We are all God’s children. We are all loved. At times like this we may need to be reminded of God’s love, for us and for Alan. For God does not abandon us at death. God’s love enables us to cast off from this earth, and set sail for the other world, buoyed up with hope. God’s love, which Alan showed so well during his life to his children, to his little flocks and to all he met, is surrounding us now, upholding us in our grief.

As music was so important to Alan, I like to think there is a theme-tune playing somewhere as an accompaniment to that love. It may be the Trout Quintet, a little Bach or Messiaen perhaps? But hark! I think I hear a James Bond theme tune in there somewhere too.

4 thoughts on “Homily for Bishop Alan Smithson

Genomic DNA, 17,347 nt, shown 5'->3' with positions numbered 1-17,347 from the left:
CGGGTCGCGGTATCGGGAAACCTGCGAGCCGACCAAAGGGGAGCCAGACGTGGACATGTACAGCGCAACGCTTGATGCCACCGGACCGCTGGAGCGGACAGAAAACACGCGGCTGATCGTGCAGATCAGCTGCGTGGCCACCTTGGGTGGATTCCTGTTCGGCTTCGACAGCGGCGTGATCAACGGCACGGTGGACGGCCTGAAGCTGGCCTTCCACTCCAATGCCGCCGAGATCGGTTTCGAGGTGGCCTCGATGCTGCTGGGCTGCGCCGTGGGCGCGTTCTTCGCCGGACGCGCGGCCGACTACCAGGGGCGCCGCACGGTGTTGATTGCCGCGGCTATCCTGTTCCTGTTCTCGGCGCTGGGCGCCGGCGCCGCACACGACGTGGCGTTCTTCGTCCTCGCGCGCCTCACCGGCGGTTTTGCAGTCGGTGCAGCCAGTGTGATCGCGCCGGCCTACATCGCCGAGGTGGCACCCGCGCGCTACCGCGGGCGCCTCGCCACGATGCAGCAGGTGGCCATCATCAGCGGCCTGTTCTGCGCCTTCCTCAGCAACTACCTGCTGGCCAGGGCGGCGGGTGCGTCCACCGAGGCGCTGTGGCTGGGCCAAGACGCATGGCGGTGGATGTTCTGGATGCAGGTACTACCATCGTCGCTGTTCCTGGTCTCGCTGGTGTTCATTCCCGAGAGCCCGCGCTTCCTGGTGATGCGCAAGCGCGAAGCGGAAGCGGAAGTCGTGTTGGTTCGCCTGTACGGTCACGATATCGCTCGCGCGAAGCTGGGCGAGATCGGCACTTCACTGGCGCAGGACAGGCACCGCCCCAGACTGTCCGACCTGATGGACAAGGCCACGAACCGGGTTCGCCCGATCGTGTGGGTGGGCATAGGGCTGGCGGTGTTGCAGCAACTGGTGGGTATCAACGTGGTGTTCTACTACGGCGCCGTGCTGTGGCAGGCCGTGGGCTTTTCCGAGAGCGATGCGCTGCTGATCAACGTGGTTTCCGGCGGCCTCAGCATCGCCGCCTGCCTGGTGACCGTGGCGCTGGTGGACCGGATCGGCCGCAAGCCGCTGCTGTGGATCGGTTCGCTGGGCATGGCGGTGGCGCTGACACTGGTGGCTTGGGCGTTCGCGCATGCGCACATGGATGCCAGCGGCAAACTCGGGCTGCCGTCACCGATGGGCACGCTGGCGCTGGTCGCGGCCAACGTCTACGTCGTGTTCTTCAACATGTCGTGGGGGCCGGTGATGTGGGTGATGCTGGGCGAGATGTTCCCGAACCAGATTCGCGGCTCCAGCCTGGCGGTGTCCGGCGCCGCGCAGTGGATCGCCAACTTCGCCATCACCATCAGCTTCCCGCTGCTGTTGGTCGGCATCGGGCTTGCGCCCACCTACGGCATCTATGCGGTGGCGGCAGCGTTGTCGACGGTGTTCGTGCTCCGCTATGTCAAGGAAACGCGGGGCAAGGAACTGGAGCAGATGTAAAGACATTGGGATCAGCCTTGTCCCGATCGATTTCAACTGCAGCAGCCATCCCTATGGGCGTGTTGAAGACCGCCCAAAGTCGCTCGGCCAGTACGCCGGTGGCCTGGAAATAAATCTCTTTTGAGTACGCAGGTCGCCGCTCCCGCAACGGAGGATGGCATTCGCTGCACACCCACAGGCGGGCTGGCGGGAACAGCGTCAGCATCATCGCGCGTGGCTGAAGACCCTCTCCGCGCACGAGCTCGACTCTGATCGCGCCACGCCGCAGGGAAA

1. How well you describe Bishop Alan’s way of life in the giving of his time,energy and love.We experienced this first hand during his time in Durham as our beloved Bishop of Jarrow in his counselling, guidance and hospitality : he was inded a modern day St Francis.Many a time he would take the time to engage with others when his diary dictated otherwise and he should have been somewhwere else [I write as a former occasional chauffeur]
    His promotion of inclusiveness was a marked characteristic advocating interfaith dialogue well ahead of its time and his support of lay ministry as Chairman of the Durham Diocesan Readers’ Council to which I was Secretary. At his cathedral induction he insisted that clergy and Readers [lay ministers] should process together.
    A chance enquiry about Bishop Alan to a former Carlisle colleague this week revealed the very sad news. Our immediate response was ” He was such a lovely man”